The housing stock in the Dunbar area of Vancouver has undergone significant change in the past five years. Originally a working class neighbourhood with many quite modest homes surrounded by lovely gardens, it is now a neighbourhood that 99% of the people working in Vancouver cannot afford because the replacement homes are built to the maximum footprint and cost millions. Greenspace has been reduced. Included on this website are photos of many (not all) of the disappeared houses.
View Teardowns in the Dunbar area of Vancouver, BC in a larger map

Demolitions West of the Dunbar Community Centre

Saturday, December 12, 2015

Giants Marching In

An article entitled "Giants Marching In" in the Seattle Times of November 27, 2015 states that between 2012 and 2014, over 1,500 small houses were demolished to make way for larger ones in King County. Although this situation sounds similar to ours in Vancouver, there are differences, the number of the demolitions being one.

From the article:
I talked about this with Ballard-based real-estate agent Greg Stamolis, who works with spec builders both in acquiring properties for teardown and later selling the new home when it’s completed.
I asked Stamolis to profile the typical buyer, but other than having good incomes, he says it’s a little hard to generalize. Many are recent arrivals who’ve moved to the area for work, but it’s also common for buyers to already live in the neighborhood, only in a smaller property that they feel no longer meets their needs. Rather than undergo a complete remodel of their present house, they decide to purchase a larger new one.

Stamolis, who is a Seattle native and a Ballard resident, acknowledges these new houses are not always welcome additions to the block: “It can be hard for people who live in these older neighborhoods to see this kind of rapid change. When you have a 1920s neat, older bungalow, and then it’s torn down for a 3,000-square-foot house, it’s always an adjustment for the neighborhood. It kind of breaks the character of the neighborhood, which I understand. And it’s a disruption, because construction takes six months.”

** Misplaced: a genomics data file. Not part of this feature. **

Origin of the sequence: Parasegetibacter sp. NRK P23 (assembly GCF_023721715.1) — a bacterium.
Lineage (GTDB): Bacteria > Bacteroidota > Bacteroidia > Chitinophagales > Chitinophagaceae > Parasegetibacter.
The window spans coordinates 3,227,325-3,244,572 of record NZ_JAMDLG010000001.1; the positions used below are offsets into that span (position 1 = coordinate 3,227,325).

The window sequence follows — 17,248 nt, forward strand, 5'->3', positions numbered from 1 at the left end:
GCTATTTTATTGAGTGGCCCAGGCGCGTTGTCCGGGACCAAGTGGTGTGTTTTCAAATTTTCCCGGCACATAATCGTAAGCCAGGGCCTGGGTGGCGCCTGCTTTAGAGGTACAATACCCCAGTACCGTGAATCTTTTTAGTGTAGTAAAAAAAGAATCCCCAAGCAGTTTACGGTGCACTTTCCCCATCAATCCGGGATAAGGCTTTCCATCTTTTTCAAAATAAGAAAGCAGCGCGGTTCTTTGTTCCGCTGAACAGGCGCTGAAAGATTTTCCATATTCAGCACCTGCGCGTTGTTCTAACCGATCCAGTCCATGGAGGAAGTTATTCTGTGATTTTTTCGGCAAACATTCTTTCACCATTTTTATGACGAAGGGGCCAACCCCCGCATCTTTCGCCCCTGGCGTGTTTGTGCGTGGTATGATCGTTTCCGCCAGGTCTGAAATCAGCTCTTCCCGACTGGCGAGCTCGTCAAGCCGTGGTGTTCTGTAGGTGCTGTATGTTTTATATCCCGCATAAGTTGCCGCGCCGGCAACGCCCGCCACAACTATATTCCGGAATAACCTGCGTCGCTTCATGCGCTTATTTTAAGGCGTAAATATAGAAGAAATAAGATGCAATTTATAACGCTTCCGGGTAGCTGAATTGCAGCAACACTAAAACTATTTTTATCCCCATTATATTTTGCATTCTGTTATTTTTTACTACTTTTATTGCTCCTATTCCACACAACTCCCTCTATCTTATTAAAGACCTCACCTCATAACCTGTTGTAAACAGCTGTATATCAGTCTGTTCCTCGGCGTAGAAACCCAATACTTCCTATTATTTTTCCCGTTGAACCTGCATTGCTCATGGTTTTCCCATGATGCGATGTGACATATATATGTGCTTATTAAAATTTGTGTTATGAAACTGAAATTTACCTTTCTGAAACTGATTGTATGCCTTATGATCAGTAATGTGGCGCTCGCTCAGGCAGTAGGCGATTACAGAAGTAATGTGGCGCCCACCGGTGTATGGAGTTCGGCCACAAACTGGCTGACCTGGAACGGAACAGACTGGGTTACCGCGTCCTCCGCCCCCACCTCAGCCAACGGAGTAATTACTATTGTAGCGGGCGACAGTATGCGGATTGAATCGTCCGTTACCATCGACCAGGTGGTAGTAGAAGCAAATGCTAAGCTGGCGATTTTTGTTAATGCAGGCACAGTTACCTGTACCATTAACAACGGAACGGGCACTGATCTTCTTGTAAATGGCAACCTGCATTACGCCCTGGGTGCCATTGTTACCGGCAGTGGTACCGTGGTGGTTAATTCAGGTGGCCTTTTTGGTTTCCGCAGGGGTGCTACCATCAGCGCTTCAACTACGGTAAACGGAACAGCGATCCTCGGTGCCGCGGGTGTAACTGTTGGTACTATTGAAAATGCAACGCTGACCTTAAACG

But once the dust settles, he says, it doesn’t take long for things to go back to normal.
“After people meet the new neighbor, they are more comfortable. Very quickly, they become part of the neighborhood.”

The entire article is available here. The photos show that, in general, the state of the older small home being demolished in Seattle is in huge contrast to that of the well-kept and renovated house in Vancouver that is trashed.
Like Vancouver, Seattle is a city that attracts people who want to live there. Also like Vancouver, there are not enough "starter" houses. However, there are a few, at prices that would astound Vancouver residents. Here is an example of a "starter" in the Rainer Valley section of Seattle; the photos are taken six months apart. The run-down house had an extreme renovation, a significant part of it a do-it-yourself project by the intrepid owners.

And they made raised beds for vegetables!

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